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Role of Natural Killer Cells in Adaptive Immunity to Toxoplasma gondii

presentation
posted on 17.11.2014, 00:00 by Ryan Krempels
Toxoplasma gondii is a very prevalent parasite that the CDC estimates infects up to 60% of Americans. Most of these people do not know they are infected because, with a normally functioning immune system, there are rarely symptoms. However in immunocompromised individuals such as; HIV and AIDS patients, pregnant women, and people with certain cancers, T. gondii can cause toxoplasmic encephalitis. One of the body's first lines of defense against infectious diseases are Natural Killer (NK) cells. These cells provide an innate immune response to invading pathogens, however, there is evidence that they also play a role in memory immunity. Our project has been focused on exploring the role that NK cells play in the adaptive response to T. gondii. Our results have shown that the presence of NK cells provides significantly improved survival after a second challenge from T. gondii.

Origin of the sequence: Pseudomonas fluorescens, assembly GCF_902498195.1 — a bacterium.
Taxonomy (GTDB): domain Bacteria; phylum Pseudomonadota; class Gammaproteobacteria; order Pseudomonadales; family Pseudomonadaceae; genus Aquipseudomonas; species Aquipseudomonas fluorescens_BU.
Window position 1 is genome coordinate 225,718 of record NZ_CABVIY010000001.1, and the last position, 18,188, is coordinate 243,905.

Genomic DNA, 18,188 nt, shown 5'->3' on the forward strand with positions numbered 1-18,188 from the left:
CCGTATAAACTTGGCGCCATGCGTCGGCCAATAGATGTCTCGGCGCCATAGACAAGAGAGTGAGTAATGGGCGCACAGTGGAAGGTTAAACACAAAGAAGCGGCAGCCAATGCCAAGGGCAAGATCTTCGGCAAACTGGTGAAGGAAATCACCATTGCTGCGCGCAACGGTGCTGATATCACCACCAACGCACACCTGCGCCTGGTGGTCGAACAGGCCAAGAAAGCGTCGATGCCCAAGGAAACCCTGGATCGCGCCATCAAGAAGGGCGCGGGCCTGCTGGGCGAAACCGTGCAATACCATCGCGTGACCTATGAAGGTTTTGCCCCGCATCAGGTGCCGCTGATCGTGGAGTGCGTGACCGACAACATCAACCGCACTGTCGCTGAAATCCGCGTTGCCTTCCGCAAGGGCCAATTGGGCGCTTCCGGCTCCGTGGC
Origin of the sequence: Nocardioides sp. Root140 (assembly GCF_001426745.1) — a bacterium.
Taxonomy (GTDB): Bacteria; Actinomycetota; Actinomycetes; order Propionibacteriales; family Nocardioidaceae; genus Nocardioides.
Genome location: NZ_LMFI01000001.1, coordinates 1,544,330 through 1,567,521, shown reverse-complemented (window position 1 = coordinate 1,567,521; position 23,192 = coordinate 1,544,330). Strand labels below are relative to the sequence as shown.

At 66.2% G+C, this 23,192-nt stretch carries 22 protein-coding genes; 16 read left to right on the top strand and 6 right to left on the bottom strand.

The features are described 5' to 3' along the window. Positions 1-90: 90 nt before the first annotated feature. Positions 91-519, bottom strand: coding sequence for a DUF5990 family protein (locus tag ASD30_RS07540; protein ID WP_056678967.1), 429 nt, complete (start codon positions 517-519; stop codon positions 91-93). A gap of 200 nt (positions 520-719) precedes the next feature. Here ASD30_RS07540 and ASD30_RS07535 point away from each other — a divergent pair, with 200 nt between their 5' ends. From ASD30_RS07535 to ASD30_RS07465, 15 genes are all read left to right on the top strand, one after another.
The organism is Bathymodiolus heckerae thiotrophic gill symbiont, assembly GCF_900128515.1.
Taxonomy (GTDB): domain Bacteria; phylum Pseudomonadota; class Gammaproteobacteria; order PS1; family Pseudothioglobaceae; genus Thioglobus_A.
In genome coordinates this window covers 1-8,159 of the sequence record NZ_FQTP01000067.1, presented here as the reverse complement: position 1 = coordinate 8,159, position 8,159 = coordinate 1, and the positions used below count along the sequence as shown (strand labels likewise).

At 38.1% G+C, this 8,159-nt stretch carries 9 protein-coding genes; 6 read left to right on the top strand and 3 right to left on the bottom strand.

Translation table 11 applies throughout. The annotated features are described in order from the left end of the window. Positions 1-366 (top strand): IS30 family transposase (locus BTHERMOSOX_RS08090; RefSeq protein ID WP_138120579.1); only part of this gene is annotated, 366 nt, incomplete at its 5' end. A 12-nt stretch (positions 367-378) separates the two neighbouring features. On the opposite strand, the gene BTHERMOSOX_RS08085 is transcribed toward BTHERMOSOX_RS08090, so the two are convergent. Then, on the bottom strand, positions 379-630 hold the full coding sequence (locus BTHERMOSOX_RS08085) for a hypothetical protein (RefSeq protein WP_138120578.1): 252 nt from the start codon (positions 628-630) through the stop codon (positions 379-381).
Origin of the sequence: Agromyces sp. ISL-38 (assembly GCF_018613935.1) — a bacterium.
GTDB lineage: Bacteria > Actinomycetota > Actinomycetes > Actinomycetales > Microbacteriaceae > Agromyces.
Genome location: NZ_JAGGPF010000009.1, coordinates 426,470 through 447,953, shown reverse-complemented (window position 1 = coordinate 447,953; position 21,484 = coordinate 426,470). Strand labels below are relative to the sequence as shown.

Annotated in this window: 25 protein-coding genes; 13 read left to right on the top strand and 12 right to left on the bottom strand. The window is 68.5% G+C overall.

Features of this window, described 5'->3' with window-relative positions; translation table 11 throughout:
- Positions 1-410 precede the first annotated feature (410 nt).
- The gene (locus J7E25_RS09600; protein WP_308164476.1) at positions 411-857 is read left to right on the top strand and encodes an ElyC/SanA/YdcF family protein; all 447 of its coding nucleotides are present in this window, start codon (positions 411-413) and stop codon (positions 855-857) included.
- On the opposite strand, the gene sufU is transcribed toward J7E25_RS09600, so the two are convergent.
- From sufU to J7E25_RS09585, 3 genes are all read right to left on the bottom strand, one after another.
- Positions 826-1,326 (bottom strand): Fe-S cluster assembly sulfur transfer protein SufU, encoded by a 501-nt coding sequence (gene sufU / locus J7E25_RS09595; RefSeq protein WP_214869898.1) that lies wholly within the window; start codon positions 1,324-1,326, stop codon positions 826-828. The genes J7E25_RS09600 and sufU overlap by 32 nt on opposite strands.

History

Advisor

Gigley, Jason

ISO

eng

Language

English

Publisher

University of Wyoming. Libraries

Usage metrics

UGRD 2014

Keywords

Licence

Exports